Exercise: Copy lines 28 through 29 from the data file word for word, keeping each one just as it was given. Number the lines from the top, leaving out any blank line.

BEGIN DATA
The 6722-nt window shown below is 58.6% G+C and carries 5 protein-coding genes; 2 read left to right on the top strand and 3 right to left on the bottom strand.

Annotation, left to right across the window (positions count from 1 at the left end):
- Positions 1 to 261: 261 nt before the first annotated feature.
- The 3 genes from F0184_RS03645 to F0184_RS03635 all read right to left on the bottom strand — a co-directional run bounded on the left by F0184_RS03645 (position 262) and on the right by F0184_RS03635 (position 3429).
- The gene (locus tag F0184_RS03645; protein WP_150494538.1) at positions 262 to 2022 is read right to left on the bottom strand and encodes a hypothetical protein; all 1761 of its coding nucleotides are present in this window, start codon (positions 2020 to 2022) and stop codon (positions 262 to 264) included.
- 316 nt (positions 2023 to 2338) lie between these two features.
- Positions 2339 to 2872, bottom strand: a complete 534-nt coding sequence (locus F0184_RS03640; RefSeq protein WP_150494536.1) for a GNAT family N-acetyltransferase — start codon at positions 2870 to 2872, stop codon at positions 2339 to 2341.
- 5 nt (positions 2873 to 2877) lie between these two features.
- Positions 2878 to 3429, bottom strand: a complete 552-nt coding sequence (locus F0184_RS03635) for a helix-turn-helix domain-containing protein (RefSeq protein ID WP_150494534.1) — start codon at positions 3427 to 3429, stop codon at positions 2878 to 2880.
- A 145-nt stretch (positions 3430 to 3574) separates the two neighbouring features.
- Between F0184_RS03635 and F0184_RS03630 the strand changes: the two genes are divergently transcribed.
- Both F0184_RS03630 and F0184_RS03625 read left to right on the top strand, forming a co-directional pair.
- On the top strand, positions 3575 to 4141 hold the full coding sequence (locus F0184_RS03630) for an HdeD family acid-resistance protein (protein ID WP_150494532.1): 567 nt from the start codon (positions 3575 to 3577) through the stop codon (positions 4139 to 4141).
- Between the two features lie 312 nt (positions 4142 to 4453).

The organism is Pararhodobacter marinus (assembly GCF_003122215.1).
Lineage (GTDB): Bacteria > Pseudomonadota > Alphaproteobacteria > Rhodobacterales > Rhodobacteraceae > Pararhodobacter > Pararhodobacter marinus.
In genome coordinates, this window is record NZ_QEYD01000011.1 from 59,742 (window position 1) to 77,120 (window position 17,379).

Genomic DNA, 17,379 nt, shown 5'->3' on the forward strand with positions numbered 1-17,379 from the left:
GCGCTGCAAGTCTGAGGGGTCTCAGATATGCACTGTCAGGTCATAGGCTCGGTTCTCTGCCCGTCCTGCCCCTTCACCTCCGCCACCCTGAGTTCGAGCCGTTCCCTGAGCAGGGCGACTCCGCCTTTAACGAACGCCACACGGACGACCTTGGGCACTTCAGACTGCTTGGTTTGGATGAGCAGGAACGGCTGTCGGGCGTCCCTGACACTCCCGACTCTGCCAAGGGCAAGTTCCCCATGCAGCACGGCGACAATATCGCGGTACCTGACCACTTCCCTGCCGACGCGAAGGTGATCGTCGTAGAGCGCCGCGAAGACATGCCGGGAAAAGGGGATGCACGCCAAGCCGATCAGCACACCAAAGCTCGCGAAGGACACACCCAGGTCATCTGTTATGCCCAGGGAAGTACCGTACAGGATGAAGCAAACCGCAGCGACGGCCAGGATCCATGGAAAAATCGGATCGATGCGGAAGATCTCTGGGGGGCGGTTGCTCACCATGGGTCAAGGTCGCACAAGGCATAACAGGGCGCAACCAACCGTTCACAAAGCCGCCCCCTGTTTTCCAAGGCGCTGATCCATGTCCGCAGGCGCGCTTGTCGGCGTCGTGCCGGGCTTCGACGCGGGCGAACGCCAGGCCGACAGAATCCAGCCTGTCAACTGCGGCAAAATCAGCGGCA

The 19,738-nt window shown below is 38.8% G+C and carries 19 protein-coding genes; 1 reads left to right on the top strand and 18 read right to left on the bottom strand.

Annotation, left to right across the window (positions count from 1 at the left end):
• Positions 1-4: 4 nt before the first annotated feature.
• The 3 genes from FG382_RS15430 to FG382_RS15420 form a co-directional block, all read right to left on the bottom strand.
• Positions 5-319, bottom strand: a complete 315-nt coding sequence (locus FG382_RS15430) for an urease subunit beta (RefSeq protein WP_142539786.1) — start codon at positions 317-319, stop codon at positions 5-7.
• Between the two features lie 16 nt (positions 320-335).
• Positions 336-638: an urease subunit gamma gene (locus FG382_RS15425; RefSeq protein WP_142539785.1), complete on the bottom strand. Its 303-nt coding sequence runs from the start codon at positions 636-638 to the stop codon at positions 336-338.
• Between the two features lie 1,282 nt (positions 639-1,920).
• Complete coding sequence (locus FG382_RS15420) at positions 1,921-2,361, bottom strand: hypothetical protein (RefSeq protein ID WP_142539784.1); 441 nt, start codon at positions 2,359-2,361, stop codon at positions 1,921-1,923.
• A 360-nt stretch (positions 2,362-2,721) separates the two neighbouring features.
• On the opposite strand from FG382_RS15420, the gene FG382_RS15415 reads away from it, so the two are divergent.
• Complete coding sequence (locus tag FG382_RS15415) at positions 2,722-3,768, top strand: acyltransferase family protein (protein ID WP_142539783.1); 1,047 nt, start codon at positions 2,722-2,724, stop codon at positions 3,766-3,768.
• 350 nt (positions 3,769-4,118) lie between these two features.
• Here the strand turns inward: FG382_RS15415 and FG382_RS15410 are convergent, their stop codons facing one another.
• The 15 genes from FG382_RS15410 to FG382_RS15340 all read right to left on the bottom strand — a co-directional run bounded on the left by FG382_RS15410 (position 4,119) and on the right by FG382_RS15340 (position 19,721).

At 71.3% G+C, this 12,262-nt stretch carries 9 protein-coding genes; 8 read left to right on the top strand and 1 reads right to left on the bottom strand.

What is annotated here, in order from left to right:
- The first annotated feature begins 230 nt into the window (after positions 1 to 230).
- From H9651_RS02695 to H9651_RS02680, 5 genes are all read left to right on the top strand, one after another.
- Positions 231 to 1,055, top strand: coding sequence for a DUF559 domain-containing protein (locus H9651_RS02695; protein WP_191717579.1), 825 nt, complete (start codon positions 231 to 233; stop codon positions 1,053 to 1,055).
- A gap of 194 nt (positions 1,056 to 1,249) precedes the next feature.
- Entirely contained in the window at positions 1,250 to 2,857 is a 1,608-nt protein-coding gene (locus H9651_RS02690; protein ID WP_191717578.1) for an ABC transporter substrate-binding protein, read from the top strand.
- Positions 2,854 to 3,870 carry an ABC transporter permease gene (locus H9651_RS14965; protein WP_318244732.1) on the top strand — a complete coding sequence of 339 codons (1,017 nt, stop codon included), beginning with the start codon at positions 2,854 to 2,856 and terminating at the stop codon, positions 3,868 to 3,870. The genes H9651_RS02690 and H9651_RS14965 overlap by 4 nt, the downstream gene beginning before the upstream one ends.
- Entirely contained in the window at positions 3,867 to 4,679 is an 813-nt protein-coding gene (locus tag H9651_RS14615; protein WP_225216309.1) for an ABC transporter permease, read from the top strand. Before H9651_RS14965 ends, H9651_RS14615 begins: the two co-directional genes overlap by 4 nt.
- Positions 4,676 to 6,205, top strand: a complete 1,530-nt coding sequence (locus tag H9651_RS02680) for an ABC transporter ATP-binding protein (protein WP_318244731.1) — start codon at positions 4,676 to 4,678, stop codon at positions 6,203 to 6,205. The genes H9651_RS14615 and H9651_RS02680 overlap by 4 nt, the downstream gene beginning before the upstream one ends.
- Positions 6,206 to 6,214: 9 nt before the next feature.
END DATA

• Complete coding sequence (locus FG382_RS15420) at positions 1,921-2,361, bottom strand: hypothetical protein (RefSeq protein ID WP_142539784.1); 441 nt, start codon at positions 2,359-2,361, stop codon at positions 1,921-1,923.
• A 360-nt stretch (positions 2,362-2,721) separates the two neighbouring features.